Available Until 1/22/2025

Using Statistics to Improve Library Science Research and Services*

For more information or to schedule this course, please contact William Kearns, PhD, at kearns@usf.edu . 

Making considered decisions on future library policy demands an astute administrator with a solid grounding in library management. While many decisions can be made using common sense, the ability to correctly interpret administrative data can enhance your service delivery and the satisfaction of your patrons. Statistical analysis of your data may just be your savior

Produce descriptive information in the form of frequency counts.

Simple frequency counts just scratch the surface and may miss fascinating relationships among measures buried in your hard-won survey or administrative data.

Worse than missing an important finding is when an administrator or researcher believes they see a relationship in their data when there, in fact, is none, and makes claims or creates policy based on erroneous interpretations.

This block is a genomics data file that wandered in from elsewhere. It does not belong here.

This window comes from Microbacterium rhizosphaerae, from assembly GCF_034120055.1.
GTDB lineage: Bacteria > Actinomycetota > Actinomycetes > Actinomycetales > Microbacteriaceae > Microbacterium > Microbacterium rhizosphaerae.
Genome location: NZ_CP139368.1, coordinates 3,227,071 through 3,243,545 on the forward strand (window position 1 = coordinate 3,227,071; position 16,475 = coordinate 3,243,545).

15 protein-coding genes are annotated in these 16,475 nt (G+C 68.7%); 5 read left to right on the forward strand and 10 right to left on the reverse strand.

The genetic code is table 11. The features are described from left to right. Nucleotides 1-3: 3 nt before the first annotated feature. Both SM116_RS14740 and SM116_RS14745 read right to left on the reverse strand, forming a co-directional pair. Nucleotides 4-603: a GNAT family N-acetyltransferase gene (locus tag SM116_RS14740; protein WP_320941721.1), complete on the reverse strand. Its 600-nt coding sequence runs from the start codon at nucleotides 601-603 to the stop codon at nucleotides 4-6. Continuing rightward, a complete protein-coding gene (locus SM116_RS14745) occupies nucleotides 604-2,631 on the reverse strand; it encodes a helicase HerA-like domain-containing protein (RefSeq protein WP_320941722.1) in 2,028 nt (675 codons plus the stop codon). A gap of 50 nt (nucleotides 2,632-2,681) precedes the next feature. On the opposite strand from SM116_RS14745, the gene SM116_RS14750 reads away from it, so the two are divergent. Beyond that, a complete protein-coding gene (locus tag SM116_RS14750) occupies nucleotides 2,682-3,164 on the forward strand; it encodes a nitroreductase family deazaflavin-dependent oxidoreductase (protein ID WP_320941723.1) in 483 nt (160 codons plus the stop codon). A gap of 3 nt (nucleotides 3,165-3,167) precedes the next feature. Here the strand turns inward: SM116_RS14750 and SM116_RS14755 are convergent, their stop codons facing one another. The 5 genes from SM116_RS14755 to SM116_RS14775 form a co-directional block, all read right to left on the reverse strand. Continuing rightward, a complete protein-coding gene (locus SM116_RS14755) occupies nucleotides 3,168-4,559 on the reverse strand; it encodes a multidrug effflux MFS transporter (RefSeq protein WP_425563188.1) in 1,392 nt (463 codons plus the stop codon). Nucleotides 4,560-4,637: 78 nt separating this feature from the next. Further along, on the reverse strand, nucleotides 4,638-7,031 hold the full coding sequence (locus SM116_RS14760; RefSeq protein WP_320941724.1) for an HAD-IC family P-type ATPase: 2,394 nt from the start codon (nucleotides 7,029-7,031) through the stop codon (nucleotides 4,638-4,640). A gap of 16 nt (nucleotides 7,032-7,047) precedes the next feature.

Used correctly, statistics can improve the reliability of your administrative decisions or research claims and help grow your reputation as an empirical evidence-based researcher in library science.

In this class, we will examine basic statistical concepts, survey instrument types and designs,  types of data, and the basic analytical tools used for each type of data. To do this, we will combine lecture and participant engagement with paper and pencil exercises and the dissection of a case study. The case study will show the value of statistics in reducing masses of data and showing relationships among data so we don’t miss the forest for the trees.

This course is an approved elective for the Level I Data Services Specialization.

Resource URLhttps://www.usf.edu/cbcs/cfs/documents/kearns-w-cv.pdf (Instructor CV)

Learning Objectives

Upon completion, the student will be able to break a research question into its core elements or variables, devise a method for quantifying and measuring those variables, and select an appropriate statistical test to evaluate the reliability of observed differences in those variables.

Agenda

First half hour

  • Survey instrument types and designs
  • The 4 types of data – Nominal, Ordinal, Interval & Ratio
  • Basic analytical tools used for each type of data

Second half hour

  • Measures of Central Tendency
  • Measures of Variability
  • The simple t-test

Third half hour

  • Determining relationships between measures
  • Overview of Principle Components & Factor Analysis

MLA CE Credits: 1.5